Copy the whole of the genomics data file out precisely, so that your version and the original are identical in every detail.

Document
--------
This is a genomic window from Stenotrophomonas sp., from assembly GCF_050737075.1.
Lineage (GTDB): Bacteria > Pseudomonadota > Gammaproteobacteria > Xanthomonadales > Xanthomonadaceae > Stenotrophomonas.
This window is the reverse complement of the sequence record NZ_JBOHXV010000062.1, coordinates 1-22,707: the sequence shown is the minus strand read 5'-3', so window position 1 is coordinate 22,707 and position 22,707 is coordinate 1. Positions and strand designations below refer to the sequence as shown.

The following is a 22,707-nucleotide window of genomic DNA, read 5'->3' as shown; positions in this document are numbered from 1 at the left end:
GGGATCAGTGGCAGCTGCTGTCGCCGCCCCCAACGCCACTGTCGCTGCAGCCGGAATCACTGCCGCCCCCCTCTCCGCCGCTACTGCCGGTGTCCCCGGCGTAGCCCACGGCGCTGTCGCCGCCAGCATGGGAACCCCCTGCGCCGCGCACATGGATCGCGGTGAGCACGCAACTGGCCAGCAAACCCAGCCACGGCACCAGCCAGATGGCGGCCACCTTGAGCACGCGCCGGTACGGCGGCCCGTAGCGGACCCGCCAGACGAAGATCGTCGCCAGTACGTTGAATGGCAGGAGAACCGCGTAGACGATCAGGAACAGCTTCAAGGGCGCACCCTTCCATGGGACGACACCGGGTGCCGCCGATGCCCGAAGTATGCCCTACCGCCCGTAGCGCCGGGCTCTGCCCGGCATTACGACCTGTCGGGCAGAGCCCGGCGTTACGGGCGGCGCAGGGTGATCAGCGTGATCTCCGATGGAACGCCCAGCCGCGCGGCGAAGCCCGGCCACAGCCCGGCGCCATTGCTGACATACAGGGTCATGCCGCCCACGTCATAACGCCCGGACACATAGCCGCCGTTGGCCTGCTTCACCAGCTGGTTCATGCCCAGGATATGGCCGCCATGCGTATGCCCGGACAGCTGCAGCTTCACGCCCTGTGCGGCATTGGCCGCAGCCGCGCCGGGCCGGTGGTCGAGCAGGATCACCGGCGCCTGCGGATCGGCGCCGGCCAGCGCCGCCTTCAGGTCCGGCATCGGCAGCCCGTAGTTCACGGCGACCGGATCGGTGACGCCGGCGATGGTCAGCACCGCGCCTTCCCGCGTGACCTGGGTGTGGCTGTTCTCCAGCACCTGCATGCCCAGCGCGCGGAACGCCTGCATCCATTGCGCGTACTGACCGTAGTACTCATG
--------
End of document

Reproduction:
This is a genomic window from Stenotrophomonas sp., from assembly GCF_050737075.1.
Lineage (GTDB): Bacteria > Pseudomonadota > Gammaproteobacteria > Xanthomonadales > Xanthomonadaceae > Stenotrophomonas.
This window is the reverse complement of the sequence record NZ_JBOHXV010000062.1, coordinates 1-22,707: the sequence shown is the minus strand read 5'-3', so window position 1 is coordinate 22,707 and position 22,707 is coordinate 1. Positions and strand designations below refer to the sequence as shown.

The following is a 22,707-nucleotide window of genomic DNA, read 5'->3' as shown; positions in this document are numbered from 1 at the left end:
GGGATCAGTGGCAGCTGCTGTCGCCGCCCCCAACGCCACTGTCGCTGCAGCCGGAATCACTGCCGCCCCCCTCTCCGCCGCTACTGCCGGTGTCCCCGGCGTAGCCCACGGCGCTGTCGCCGCCAGCATGGGAACCCCCTGCGCCGCGCACATGGATCGCGGTGAGCACGCAACTGGCCAGCAAACCCAGCCACGGCACCAGCCAGATGGCGGCCACCTTGAGCACGCGCCGGTACGGCGGCCCGTAGCGGACCCGCCAGACGAAGATCGTCGCCAGTACGTTGAATGGCAGGAGAACCGCGTAGACGATCAGGAACAGCTTCAAGGGCGCACCCTTCCATGGGACGACACCGGGTGCCGCCGATGCCCGAAGTATGCCCTACCGCCCGTAGCGCCGGGCTCTGCCCGGCATTACGACCTGTCGGGCAGAGCCCGGCGTTACGGGCGGCGCAGGGTGATCAGCGTGATCTCCGATGGAACGCCCAGCCGCGCGGCGAAGCCCGGCCACAGCCCGGCGCCATTGCTGACATACAGGGTCATGCCGCCCACGTCATAACGCCCGGACACATAGCCGCCGTTGGCCTGCTTCACCAGCTGGTTCATGCCCAGGATATGGCCGCCATGCGTATGCCCGGACAGCTGCAGCTTCACGCCCTGTGCGGCATTGGCCGCAGCCGCGCCGGGCCGGTGGTCGAGCAGGATCACCGGCGCCTGCGGATCGGCGCCGGCCAGCGCCGCCTTCAGGTCCGGCATCGGCAGCCCGTAGTTCACGGCGACCGGATCGGTGACGCCGGCGATGGTCAGCACCGCGCCTTCCCGCGTGACCTGGGTGTGGCTGTTCTCCAGCACCTGCATGCCCAGCGCGCGGAACGCCTGCATCCATTGCGCGTACTGACCGTAGTACTCATG